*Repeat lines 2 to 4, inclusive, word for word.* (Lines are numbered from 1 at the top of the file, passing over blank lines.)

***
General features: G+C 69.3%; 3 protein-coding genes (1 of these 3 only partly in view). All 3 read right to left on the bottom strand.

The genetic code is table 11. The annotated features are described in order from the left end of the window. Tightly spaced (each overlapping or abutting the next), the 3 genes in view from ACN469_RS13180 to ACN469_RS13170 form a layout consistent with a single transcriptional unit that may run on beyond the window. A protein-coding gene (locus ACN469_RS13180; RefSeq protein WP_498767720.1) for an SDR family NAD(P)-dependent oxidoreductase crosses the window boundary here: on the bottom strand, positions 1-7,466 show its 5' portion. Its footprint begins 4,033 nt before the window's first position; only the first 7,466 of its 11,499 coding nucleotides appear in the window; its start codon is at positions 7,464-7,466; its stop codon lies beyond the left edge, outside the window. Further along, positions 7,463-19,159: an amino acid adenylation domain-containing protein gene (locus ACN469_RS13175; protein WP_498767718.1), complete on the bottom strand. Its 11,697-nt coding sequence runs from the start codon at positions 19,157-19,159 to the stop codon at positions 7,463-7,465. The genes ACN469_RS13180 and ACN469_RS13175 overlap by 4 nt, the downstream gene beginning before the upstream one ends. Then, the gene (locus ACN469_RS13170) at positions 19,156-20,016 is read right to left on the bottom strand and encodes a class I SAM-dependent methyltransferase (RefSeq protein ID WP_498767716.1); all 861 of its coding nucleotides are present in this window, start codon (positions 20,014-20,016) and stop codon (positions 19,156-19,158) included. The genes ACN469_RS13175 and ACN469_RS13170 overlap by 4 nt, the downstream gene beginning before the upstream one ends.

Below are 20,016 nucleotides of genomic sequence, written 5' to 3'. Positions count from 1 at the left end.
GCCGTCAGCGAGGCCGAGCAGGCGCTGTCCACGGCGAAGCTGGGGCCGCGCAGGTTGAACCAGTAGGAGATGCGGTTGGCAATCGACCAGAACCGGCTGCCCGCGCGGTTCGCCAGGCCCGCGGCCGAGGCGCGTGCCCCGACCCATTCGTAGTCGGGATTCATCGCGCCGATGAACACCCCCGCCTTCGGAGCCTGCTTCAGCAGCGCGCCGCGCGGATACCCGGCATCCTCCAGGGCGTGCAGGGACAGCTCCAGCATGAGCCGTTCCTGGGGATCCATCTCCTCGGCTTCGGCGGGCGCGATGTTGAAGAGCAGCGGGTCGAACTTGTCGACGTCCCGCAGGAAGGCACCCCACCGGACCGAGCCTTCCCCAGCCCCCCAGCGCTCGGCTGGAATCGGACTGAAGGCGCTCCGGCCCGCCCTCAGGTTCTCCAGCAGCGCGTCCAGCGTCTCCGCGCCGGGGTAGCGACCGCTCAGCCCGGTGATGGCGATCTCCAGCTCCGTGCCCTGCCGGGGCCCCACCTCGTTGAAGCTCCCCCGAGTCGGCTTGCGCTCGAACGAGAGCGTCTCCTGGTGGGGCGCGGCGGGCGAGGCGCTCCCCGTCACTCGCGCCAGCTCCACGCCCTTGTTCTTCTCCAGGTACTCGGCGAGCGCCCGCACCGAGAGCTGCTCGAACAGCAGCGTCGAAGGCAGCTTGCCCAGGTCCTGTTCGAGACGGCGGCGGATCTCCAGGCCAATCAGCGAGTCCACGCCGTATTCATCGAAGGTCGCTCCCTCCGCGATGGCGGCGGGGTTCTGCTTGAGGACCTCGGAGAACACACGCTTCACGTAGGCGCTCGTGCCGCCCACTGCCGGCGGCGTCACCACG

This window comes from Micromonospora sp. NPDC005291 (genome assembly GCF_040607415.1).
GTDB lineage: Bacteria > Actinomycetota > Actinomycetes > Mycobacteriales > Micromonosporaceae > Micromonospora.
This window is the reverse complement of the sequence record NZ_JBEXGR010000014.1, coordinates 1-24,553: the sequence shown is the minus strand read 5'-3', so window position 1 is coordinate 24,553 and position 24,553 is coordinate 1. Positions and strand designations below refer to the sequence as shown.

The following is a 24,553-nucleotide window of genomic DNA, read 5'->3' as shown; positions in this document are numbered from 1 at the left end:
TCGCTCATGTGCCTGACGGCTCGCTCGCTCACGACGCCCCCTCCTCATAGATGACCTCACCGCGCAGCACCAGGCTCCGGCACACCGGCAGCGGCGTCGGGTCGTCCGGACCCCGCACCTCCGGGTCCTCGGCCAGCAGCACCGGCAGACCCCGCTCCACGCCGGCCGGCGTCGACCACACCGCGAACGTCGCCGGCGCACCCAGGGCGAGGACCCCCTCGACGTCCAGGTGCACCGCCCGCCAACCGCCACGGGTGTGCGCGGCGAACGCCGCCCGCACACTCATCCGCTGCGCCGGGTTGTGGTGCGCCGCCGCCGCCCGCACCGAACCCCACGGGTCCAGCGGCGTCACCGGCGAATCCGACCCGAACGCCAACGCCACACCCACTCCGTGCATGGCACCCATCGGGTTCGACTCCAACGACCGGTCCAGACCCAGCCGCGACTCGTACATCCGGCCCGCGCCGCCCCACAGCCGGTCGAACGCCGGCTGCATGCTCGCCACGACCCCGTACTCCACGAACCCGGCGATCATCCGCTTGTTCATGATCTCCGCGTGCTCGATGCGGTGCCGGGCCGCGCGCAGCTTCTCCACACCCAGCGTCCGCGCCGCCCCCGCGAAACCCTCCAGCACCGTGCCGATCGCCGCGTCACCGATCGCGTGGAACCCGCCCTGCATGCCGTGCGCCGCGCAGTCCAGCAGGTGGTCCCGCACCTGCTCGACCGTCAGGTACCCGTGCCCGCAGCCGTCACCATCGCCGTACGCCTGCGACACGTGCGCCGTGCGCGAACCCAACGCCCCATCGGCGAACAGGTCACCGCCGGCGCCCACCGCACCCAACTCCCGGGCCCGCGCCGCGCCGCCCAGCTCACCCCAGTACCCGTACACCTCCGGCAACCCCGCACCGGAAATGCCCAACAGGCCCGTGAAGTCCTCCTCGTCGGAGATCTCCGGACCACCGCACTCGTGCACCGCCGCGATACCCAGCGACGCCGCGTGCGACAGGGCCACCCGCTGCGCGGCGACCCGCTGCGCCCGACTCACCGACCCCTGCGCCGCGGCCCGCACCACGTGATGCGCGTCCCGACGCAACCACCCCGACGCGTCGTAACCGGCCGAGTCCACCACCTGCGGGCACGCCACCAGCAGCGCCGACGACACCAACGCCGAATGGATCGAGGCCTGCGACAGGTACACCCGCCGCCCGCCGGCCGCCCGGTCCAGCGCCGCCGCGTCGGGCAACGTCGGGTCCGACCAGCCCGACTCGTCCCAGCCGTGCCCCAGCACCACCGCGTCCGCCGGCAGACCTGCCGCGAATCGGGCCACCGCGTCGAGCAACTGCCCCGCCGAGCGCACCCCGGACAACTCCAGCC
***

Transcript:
The genetic code is table 11. The annotated features are described in order from the left end of the window. Tightly spaced (each overlapping or abutting the next), the 3 genes in view from ACN469_RS13180 to ACN469_RS13170 form a layout consistent with a single transcriptional unit that may run on beyond the window. A protein-coding gene (locus ACN469_RS13180; RefSeq protein WP_498767720.1) for an SDR family NAD(P)-dependent oxidoreductase crosses the window boundary here: on the bottom strand, positions 1-7,466 show its 5' portion. Its footprint begins 4,033 nt before the window's first position; only the first 7,466 of its 11,499 coding nucleotides appear in the window; its start codon is at positions 7,464-7,466; its stop codon lies beyond the left edge, outside the window. Further along, positions 7,463-19,159: an amino acid adenylation domain-containing protein gene (locus ACN469_RS13175; protein WP_498767718.1), complete on the bottom strand. Its 11,697-nt coding sequence runs from the start codon at positions 19,157-19,159 to the stop codon at positions 7,463-7,465. The genes ACN469_RS13180 and ACN469_RS13175 overlap by 4 nt, the downstream gene beginning before the upstream one ends. Then, the gene (locus ACN469_RS13170) at positions 19,156-20,016 is read right to left on the bottom strand and encodes a class I SAM-dependent methyltransferase (RefSeq protein ID WP_498767716.1); all 861 of its coding nucleotides are present in this window, start codon (positions 20,014-20,016) and stop codon (positions 19,156-19,158) included. The genes ACN469_RS13175 and ACN469_RS13170 overlap by 4 nt, the downstream gene beginning before the upstream one ends.

Below are 20,016 nucleotides of genomic sequence, written 5' to 3'. Positions count from 1 at the left end.
GCCGTCAGCGAGGCCGAGCAGGCGCTGTCCACGGCGAAGCTGGGGCCGCGCAGGTTGAACCAGTAGGAGATGCGGTTGGCAATCGACCAGAACCGGCTGCCCGCGCGGTTCGCCAGGCCCGCGGCCGAGGCGCGTGCCCCGACCCATTCGTAGTCGGGATTCATCGCGCCGATGAACACCCCCGCCTTCGGAGCCTGCTTCAGCAGCGCGCCGCGCGGATACCCGGCATCCTCCAGGGCGTGCAGGGACAGCTCCAGCATGAGCCGTTCCTGGGGATCCATCTCCTCGGCTTCGGCGGGCGCGATGTTGAAGAGCAGCGGGTCGAACTTGTCGACGTCCCGCAGGAAGGCACCCCACCGGACCGAGCCTTCCCCAGCCCCCCAGCGCTCGGCTGGAATCGGACTGAAGGCGCTCCGGCCCGCCCTCAGGTTCTCCAGCAGCGCGTCCAGCGTCTCCGCGCCGGGGTAGCGACCGCTCAGCCCGGTGATGGCGATCTCCAGCTCCGTGCCCTGCCGGGGCCCCACCTCGTTGAAGCTCCCCCGAGTCGGCTTGCGCTCGAACGAGAGCGTCTCCTGGTGGGGCGCGGCGGGCGAGGCGCTCCCCGTCACTCGCGCCAGCTCCACGCCCTTGTTCTTCTCCAGGTACTCGGCGAGCGCCCGCACCGAGAGCTGCTCGAACAGCAGCGTCGAAGGCAGCTTGCCCAGGTCCTGTTCGAGACGGCGGCGGATCTCCAGGCCAATCAGCGAGTCCACGCCGTATTCATCGAAGGTCGCTCCCTCCGCGATGGCGGCGGGGTTCTGCTTGAGGACCTCGGAGAACACACGCTTCACGTAGGCGCTCGTGCCGCCCACTGCCGGCGGCGTCACCACG